This post was written by guest columnist Harvey Siegel, CPA. Harvey is a senior financial advisor based out of Apella Capital’s Lenox, MA office.
On Monday, October 19, 1987, the Dow Jones Industrial Average (DJIA) closed down 508 points, or 22.6%. “Black Monday,” as it was called, remains the largest one-day percentage decline in the history of the DJIA. Your writer files it as a “where were you when it happened?” moment. Less than a month later, the founding principals of the predecessor to and currently senior financial advisors of Apella Capital, Lenox, MA started their new business.
In the last thirty years notwithstanding asset bubbles, three stock market crashes and as many recessions, political turmoil, wars, natural disasters, Eurozone crises, the rise of terrorism and the worst financial meltdown and economic downturn since you know when, the S&P 500 had a total return of over 2,000%.
Thirty years later, we transitioned from a startup investment firm in a time of market chaos (market timing isn’t a strength), to investment and tax planners advising others on their wealth. And, regardless of our sense of dread at the time, post-crash 1987 was a great time to start an investment business.
Nostalgia aside, we thought back to prior crises and crashes. Each was different in apparent cause, magnitude, and duration of market decline. What they shared in common was that investor anxiety seemed proportional to declines that had already happened. In retrospect, we characterize pre-crash periods as irrationally optimistic.
Coming to terms with emotions is what we do. The basic premise is that the aggregate of global markets recover, which is a good thing since we don’t know how to invest for Armageddon. Consequently, a rational investor would be buying when the pain of additional loss is at its most unbearable and selling when further gains seem inevitable.
Back in 1987, there was no consensus on what caused the crash. Theories included program trading or computerized selling dictated by portfolio insurance/dynamic hedging strategies (worth a letter in itself on this self-delusional method of insuring against market losses), overvaluation, investor psychology, inflation fears, etc. As reported in the New York Times in December 1987:
After the markets’ October crash, the Institute for International Economics, a Washington research group, called in 33 American and foreign economists, including five Nobel Prize winners, to reassess global conditions. Their conclusion: Measures to narrow America’s budget deficit and trade deficit, and to spur growth in Germany and Japan do not go nearly far enough.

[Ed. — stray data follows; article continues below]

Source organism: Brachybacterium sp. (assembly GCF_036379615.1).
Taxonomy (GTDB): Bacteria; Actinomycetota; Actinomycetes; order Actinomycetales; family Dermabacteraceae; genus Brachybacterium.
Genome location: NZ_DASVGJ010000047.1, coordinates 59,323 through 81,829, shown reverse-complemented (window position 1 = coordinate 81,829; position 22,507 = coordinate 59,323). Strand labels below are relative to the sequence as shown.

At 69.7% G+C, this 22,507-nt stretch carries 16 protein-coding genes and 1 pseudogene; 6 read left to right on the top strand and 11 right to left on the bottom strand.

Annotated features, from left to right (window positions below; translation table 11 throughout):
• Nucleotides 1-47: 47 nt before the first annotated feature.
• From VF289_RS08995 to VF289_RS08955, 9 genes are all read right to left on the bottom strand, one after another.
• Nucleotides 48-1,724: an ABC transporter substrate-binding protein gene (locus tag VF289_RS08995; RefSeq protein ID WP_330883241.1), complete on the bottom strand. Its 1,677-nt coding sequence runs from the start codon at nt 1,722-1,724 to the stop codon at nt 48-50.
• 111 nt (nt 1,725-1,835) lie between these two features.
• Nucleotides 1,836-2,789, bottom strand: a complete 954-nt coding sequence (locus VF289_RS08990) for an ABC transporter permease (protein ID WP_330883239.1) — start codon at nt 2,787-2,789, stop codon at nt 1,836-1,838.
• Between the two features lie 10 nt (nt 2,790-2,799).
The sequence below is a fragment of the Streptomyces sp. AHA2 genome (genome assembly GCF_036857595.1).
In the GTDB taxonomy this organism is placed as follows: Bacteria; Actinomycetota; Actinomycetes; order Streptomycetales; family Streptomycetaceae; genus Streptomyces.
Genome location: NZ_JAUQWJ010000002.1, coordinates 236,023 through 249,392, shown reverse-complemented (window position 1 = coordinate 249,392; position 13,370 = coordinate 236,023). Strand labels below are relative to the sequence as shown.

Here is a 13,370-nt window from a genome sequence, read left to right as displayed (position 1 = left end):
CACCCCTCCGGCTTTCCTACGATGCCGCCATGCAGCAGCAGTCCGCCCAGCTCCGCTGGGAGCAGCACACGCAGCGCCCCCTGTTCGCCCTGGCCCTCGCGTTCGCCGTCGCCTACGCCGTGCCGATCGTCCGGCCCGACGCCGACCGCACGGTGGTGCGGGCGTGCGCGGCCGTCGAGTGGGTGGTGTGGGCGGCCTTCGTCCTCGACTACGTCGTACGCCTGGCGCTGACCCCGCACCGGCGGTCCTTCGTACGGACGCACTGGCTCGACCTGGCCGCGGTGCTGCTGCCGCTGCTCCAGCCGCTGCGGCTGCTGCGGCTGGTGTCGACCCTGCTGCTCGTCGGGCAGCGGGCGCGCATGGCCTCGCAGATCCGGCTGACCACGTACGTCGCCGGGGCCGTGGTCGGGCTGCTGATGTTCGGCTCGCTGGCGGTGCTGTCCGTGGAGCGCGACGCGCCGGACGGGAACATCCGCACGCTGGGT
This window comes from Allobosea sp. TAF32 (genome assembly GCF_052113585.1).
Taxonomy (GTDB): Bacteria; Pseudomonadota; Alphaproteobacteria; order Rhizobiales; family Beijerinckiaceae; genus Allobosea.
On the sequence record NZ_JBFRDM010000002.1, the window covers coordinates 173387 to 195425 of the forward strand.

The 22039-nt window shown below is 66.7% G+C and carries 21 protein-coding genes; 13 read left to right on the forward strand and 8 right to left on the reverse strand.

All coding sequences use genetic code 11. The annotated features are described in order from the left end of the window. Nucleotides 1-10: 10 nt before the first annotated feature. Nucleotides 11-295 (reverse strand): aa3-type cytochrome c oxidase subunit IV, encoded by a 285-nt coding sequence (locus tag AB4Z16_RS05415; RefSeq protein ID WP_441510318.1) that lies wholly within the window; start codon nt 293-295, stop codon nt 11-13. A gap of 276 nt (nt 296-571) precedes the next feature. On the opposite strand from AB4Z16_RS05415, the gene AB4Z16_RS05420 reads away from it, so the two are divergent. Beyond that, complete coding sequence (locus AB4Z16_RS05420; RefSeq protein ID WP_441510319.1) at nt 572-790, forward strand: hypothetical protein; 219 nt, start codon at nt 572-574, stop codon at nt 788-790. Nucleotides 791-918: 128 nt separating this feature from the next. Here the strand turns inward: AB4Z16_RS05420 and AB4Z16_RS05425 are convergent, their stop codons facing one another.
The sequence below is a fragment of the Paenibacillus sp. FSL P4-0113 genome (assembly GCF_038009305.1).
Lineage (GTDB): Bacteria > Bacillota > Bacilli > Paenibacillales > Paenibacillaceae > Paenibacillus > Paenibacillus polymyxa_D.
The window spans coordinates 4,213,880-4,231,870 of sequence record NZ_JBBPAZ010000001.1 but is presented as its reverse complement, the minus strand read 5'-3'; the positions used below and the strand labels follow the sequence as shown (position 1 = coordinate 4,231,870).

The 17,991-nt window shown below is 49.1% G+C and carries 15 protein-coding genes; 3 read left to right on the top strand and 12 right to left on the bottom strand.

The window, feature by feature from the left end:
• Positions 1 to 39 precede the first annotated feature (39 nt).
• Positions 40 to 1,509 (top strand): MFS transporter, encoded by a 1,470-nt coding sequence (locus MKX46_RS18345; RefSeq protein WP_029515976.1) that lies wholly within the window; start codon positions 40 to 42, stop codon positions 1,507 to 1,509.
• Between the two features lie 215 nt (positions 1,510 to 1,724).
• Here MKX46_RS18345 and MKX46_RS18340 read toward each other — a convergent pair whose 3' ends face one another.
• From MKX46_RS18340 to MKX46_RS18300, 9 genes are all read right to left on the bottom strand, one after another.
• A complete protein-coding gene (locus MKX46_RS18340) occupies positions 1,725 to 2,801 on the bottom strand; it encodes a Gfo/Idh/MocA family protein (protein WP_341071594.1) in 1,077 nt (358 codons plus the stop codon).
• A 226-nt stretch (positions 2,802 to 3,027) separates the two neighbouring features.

For now, as then, the aftermath of a crisis continues. While markets have recovered strongly from financial crisis lows, global financial imbalances remain. Thirty years later, the conventional wisdom is to worry even more about America’s budget and trade deficits, less about growth in Germany, and much more about recovery in the rest of the developed economies and whatever happened to Japan, anyway?
At the same time, US stocks seem priced for endless good news and bonds in developed economies outside the US are priced to earn nothing percent after inflation. Maybe thirty years from now a maturing advisor will reflect on the calamitous (or not) consequences of tax reform in the US, looming trade wars, political instability of the European Union and the as yet to be seen unintended consequences of central bank intervention known as quantitative easing. The list will go on (it’s always something) and outcomes aren’t predictable (you never know). For now though, as it was thirty years ago, the prudent course is to stay the course.
Oh, while it might be tempting to limit your investment risk to markets that feel the safest (US stocks have stood out since the financial crisis), diversification mattered then as it does now. What happened to Japan was a real estate and stock price bubble that started a few years before the ‘87 crash and ended a few years later. The Nikkei 225 stock index peaked in 1989 at nearly 39,000 and 29 years later trades about 42% lower at around 22,000.
Past performance does not guarantee future results. All data is from sources believed to be reliable but cannot be guaranteed or warranted.
Index Disclosure and Definitions
Investors cannot invest directly in an index. Indexes have no fees. Historical performance results for investment indexes do not reflect the deduction of transaction and/or custodial charges or the deduction of an investment management fee, the occurrence of which would have the effect of decreasing historical performance results. Actual performance for client accounts will differ from index performance.
Dow Jones Industrial Average (DJIA) Index: The Dow Jones Industrial Average (DJIA) is a price-weighted average of 30 significant stocks traded on the New York Stock Exchange (NYSE) and the Nasdaq.
S&P 500 Index: Represents the 500 leading US companies, approximately 80% of the total US market capitalization.
Nikkei 225 Stock Index: The Nikkei is short for Japan's Nikkei 225 Stock Average, the leading and most-respected index of Japanese stocks. It is a price-weighted index composed of Japan's top 225 blue-chip companies traded on the Tokyo Stock Exchange. The Nikkei is equivalent to the Dow Jones Industrial Average Index in the United States.